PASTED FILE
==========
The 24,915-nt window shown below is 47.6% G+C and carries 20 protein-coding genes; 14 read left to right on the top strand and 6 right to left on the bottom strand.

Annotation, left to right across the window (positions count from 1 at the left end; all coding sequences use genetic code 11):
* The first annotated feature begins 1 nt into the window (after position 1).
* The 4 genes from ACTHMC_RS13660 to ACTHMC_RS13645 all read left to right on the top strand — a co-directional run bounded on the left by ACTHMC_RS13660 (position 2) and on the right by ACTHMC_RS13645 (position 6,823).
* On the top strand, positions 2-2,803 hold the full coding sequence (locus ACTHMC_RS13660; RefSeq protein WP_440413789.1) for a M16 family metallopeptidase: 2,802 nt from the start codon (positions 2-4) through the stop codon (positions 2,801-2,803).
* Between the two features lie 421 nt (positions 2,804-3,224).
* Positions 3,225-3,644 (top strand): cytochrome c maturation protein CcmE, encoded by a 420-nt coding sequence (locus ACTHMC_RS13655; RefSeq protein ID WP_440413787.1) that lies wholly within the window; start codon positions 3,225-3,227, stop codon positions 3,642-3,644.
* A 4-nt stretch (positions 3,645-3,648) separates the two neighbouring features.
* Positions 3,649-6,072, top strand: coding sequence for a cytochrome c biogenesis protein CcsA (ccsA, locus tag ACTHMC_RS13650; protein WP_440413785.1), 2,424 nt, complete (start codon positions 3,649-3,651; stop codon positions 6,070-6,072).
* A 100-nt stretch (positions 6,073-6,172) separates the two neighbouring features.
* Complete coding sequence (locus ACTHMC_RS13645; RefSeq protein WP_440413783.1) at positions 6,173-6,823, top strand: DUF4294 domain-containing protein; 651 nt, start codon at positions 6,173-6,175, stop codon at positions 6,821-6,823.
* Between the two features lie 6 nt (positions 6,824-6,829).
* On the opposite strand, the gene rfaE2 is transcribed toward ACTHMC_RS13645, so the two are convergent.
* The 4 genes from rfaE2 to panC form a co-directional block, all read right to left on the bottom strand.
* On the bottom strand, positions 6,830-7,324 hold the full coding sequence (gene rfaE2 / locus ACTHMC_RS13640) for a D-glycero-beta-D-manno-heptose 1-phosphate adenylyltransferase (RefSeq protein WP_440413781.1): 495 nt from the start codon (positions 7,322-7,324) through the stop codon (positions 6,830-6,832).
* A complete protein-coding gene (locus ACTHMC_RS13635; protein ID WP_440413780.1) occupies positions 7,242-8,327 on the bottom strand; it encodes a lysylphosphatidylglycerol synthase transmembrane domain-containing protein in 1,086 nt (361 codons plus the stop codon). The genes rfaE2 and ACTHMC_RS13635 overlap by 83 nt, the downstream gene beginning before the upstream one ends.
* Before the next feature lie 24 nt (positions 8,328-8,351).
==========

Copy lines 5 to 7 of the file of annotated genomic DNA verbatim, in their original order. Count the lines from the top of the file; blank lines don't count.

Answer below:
* On the top strand, positions 2-2,803 hold the full coding sequence (locus ACTHMC_RS13660; RefSeq protein WP_440413789.1) for a M16 family metallopeptidase: 2,802 nt from the start codon (positions 2-4) through the stop codon (positions 2,801-2,803).
* Between the two features lie 421 nt (positions 2,804-3,224).
* Positions 3,225-3,644 (top strand): cytochrome c maturation protein CcmE, encoded by a 420-nt coding sequence (locus ACTHMC_RS13655; RefSeq protein ID WP_440413787.1) that lies wholly within the window; start codon positions 3,225-3,227, stop codon positions 3,642-3,644.